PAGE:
Murray

Murray City (/ˈmʌri/) is a city situated on the Wasatch Front in the core of Salt Lake Valley in the U.S. state of Utah. Named for territorial governor Eli Murray, it is the state’s fourteenth largest city. According to the 2010 census, Murray has approximately 46,746 residents. Murray shares borders with Taylorsville, Holladay, South Salt Lake and West Jordan, Utah. Once teeming with heavy industry, Murray’s industrial sector now has little trace and has been replaced by major mercantile sectors. Known for its central location in Salt Lake County, Murray has been called the Hub of Salt Lake County. Unlike most of its neighboring communities, Murray operates its own police, fire, power, water, library, and parks and recreation departments and has its own school district. While maintaining many of its own services, Murray has one of the lowest city tax rates in the state.

Thousands of people each year visit Murray City Park for organized sports and its wooded areas. Murray is home to the Intermountain Medical Center, a medical campus that is also Murray’s largest employer. Murray has been designated a Tree City USA since 1977.

 

A new settlement

Mormon pioneers came into the Salt Lake Valley in 1847. A pioneer group that was called the Mississippi Saints arrived one year later and began to develop a scattered settlement in the south end of the valley that fall. The area was distinguished by various names, such as the Mississippi Ward, Cottonwood, Big Cottonwood and South Cottonwood. Written history states that at least 20 families were living in the South Cottonwood area in the 1860s.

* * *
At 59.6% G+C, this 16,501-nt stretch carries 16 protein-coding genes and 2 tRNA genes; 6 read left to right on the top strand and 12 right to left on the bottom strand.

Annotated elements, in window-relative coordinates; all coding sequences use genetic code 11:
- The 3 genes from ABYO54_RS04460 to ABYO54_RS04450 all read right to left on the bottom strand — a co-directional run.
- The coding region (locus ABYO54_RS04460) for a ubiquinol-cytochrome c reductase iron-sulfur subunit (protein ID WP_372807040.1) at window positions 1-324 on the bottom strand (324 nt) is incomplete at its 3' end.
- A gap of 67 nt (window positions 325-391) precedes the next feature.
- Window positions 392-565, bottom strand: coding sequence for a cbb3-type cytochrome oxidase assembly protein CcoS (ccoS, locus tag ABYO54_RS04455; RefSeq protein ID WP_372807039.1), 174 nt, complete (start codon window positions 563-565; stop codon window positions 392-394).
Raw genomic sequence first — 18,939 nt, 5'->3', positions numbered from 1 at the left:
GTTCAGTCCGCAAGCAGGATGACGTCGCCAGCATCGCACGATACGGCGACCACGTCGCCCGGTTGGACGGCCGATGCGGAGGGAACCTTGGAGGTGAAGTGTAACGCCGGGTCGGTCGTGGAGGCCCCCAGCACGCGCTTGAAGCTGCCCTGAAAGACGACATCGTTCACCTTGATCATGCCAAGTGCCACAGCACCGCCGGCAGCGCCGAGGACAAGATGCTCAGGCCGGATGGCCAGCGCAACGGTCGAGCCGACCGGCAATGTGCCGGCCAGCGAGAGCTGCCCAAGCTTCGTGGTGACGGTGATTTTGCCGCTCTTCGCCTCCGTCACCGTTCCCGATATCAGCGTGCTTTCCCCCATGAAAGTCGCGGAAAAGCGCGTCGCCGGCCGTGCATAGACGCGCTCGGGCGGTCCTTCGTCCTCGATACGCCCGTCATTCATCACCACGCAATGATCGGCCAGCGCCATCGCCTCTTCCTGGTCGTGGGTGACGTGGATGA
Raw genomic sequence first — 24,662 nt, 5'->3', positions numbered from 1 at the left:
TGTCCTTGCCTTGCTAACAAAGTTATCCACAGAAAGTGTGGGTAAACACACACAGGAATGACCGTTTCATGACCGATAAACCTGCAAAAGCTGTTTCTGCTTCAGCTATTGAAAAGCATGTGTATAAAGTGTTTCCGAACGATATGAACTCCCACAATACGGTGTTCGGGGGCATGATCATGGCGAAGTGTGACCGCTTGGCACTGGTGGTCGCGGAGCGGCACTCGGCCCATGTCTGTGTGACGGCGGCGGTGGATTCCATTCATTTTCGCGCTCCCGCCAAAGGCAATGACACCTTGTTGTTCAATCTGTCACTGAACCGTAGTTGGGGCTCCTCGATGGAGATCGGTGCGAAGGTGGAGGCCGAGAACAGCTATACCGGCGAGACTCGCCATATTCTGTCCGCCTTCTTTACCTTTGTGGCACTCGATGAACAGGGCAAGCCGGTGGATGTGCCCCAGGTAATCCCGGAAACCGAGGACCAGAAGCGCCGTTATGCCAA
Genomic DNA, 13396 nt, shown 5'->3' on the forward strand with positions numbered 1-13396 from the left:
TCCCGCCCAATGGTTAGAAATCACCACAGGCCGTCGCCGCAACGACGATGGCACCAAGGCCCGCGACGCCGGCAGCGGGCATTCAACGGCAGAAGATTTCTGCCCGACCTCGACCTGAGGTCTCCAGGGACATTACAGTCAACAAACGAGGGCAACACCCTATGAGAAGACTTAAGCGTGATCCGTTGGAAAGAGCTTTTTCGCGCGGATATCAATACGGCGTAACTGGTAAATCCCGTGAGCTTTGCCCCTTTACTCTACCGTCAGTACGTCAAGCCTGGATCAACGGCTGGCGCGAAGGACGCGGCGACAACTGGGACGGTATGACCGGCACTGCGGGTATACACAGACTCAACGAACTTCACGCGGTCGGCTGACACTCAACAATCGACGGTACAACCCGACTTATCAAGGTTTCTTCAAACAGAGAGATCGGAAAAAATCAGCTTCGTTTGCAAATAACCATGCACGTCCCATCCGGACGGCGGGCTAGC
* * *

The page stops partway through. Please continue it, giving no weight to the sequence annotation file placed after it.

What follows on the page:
When the first pioneer families settled in the South Cottonwood area in the fall of 1848, they selected the low or bottom lands along the streams of Little Cottonwood Creek and Big Cottonwood Creek. They found an abundance of grass for their cattle and horses there. It was easy to take the water from the streams for irrigation of farm crops. The higher bench lands were covered with sagebrush and produced very little grass. Because of the labor and difficulty in getting water to them, they were left, for later settlement.

There was a strip of high bench land, completely surrounded by low land north of what is now Vine Street and 5600 South Street. Before and after the advent of the pioneers, this land was used by the Ute Indians as a camping ground. This is because water and grass could be obtained on either side of it and enemies could not approach without being seen long before coming to the high ground. This area would become the present-day Murray City Cemetery. The early settlers mutually agreed that no individual should fence or take title to it, but that it should be set aside and considered as belonging to South Cottonwood Ward.

The Sons of Utah Pioneer’s South Cottonwood Monument

In 1853, when teamsters commenced to haul granite rock from Little Cottonwood Canyon to the Salt Lake Temple construction site, a dirt path was made along what is now Vine Street. The east side of the road (at the northeast corner, where the Stillwater Apartments now stand) became a halfway camping ground for the teamsters. The first building in the Salt Lake Valley outside of Salt Lake City erected for the purpose of religious and educational instruction was built on present-day Gordon Lane, and is commemorated with a monument from the Sons of the Utah Pioneers.